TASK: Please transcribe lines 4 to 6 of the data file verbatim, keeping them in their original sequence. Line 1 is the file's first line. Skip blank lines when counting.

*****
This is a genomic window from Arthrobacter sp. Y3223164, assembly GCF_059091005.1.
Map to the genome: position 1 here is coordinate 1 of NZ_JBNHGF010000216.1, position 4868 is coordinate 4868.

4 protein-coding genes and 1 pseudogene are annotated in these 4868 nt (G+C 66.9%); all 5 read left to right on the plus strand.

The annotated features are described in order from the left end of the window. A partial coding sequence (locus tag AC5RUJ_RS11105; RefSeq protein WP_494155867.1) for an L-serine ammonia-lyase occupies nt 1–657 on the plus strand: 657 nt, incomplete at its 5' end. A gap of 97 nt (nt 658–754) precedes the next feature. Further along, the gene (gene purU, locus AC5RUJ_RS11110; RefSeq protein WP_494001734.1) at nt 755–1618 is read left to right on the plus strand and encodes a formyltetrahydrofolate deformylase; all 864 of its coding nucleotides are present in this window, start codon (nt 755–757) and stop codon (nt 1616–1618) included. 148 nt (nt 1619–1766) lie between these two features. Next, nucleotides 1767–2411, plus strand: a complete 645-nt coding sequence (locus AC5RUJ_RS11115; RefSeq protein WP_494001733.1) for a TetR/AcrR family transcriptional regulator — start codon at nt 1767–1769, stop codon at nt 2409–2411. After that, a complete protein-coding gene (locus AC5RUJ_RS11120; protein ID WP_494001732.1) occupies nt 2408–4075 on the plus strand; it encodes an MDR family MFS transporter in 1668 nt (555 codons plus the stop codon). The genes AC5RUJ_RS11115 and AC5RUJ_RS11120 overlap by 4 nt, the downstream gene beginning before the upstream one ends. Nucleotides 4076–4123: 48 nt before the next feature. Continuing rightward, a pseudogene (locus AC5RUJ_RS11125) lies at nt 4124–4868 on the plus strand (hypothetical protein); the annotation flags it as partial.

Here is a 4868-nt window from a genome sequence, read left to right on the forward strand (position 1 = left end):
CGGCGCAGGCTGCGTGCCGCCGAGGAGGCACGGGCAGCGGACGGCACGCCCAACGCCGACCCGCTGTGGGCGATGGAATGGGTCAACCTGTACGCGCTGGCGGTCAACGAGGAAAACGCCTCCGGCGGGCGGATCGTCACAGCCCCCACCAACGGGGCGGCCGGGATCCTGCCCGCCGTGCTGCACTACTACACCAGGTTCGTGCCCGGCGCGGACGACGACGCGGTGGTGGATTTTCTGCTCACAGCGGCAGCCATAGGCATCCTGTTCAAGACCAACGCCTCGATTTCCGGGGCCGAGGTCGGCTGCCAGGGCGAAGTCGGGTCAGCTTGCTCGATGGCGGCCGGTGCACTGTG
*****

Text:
The annotated features are described in order from the left end of the window. A partial coding sequence (locus tag AC5RUJ_RS11105; RefSeq protein WP_494155867.1) for an L-serine ammonia-lyase occupies nt 1–657 on the plus strand: 657 nt, incomplete at its 5' end. A gap of 97 nt (nt 658–754) precedes the next feature. Further along, the gene (gene purU, locus AC5RUJ_RS11110; RefSeq protein WP_494001734.1) at nt 755–1618 is read left to right on the plus strand and encodes a formyltetrahydrofolate deformylase; all 864 of its coding nucleotides are present in this window, start codon (nt 755–757) and stop codon (nt 1616–1618) included. 148 nt (nt 1619–1766) lie between these two features. Next, nucleotides 1767–2411, plus strand: a complete 645-nt coding sequence (locus AC5RUJ_RS11115; RefSeq protein WP_494001733.1) for a TetR/AcrR family transcriptional regulator — start codon at nt 1767–1769, stop codon at nt 2409–2411. After that, a complete protein-coding gene (locus AC5RUJ_RS11120; protein ID WP_494001732.1) occupies nt 2408–4075 on the plus strand; it encodes an MDR family MFS transporter in 1668 nt (555 codons plus the stop codon). The genes AC5RUJ_RS11115 and AC5RUJ_RS11120 overlap by 4 nt, the downstream gene beginning before the upstream one ends. Nucleotides 4076–4123: 48 nt before the next feature. Continuing rightward, a pseudogene (locus AC5RUJ_RS11125) lies at nt 4124–4868 on the plus strand (hypothetical protein); the annotation flags it as partial.

Here is a 4868-nt window from a genome sequence, read left to right on the forward strand (position 1 = left end):
CGGCGCAGGCTGCGTGCCGCCGAGGAGGCACGGGCAGCGGACGGCACGCCCAACGCCGACCCGCTGTGGGCGATGGAATGGGTCAACCTGTACGCGCTGGCGGTCAACGAGGAAAACGCCTCCGGCGGGCGGATCGTCACAGCCCCCACCAACGGGGCGGCCGGGATCCTGCCCGCCGTGCTGCACTACTACACCAGGTTCGTGCCCGGCGCGGACGACGACGCGGTGGTGGATTTTCTGCTCACAGCGGCAGCCATAGGCATCCTGTTCAAGACCAACGCCTCGATTTCCGGGGCCGAGGTCGGCTGCCAGGGCGAAGTCGGGTCAGCTTGCTCGATGGCGGCCGGTGCACTGTG